Thirdly, we see that religions often have a negative effect on their community. I have already discussed scientology, which is an important example. But even more mainstream religions have a negative impact. Consider America's most widespread religion, Christianity [1]. We think it has a negative impact in twomain ways. Firstly, we say that the church has been accused of worldwide instances of abuse, and that it has even been threatened by legal action in a trial of war crimes in regard to this abuse [6]. Allegations of abuse of children to the highest levels, and the admission by the Pope that he personally has covered up these scandals [6] show the widespread nature of these practices. The government should not be treating these organizations as charitable, or as benefiting the whole community. Secondly, many Christian doctrines take part in inherently prejudiced practices; in some doctrines women are not allowed to become priests, and moreover the religion as a whole has moved against gay marriage [7]. Because religions have a net negative impact on society as a whole, we should tax them, as we do ordinary members of society.

I wish my opponent luck for the next round.

https://www.cia.gov...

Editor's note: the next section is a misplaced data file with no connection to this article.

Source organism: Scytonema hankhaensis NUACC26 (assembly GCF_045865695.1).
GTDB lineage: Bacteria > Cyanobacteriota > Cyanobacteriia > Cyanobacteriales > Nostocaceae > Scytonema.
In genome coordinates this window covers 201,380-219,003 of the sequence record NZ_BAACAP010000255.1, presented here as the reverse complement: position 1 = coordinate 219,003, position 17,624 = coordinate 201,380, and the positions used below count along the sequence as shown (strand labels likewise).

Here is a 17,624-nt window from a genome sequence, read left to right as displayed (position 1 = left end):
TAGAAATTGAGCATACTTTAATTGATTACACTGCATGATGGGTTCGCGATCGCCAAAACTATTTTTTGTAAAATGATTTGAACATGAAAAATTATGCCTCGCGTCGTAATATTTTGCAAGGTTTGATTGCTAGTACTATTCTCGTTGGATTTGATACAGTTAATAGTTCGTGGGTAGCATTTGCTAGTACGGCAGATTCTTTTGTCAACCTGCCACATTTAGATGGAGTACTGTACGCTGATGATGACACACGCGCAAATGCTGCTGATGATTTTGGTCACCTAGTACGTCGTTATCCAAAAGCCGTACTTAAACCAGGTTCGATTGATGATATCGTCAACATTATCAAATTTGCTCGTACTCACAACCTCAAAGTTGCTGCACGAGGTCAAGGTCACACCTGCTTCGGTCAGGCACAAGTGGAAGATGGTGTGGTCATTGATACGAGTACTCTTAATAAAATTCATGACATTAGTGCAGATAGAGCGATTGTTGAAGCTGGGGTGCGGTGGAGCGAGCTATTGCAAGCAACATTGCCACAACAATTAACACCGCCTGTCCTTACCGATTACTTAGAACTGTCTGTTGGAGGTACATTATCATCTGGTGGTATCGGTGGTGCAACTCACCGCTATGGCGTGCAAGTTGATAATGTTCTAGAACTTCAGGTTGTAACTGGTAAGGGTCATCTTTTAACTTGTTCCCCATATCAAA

http://en.wikipedia.org...

http://en.wikipedia.org...

http://en.wikipedia.org...

http://www.nytimes.com...

Robertson, Geoffrey, The Case of the Pope; Vatican Accountability for Human Rights Abuse, 2009.

http://en.wikipedia.org...
zGodMode

Con

zGodMode forfeited this round.
Debate Round No. 2
salve

Pro

As my opponent has forfeited the last round, my arguments extend to this round.
zGodMode

Con

zGodMode forfeited this round.
Debate Round No. 3
salve

Pro

My arguments extend forward to this round. As my opponent has forfeited the last two rounds, meaning that I cannot rebut his arguments, please vote Pro. I thank my opponent and wish him luck.
zGodMode

Con

Well I forgot to take time to Debate, sorry for wasting Pro's time.

Sadly, I urge you to vote pro.
Debate Round No. 4
17 comments have been posted on this debate. Showing 1 through 10 records.
Posted by RoyLatham 6 years ago
RoyLatham
salve, Indeed, Con forfeited so Pro deserves the win without question. I think Pro's arguments could have been overcome. For example, only the charitable activities of churches are tax exempt, it's questionable how many tax-exempt organization really benefit society, and criminality in tax-exempt churches is irrelevant to their tax exempt status. The law doesn't depend on tax status. However, Con made no arguments, so the debate goes to Pro. Forfeiting is a conduct violation.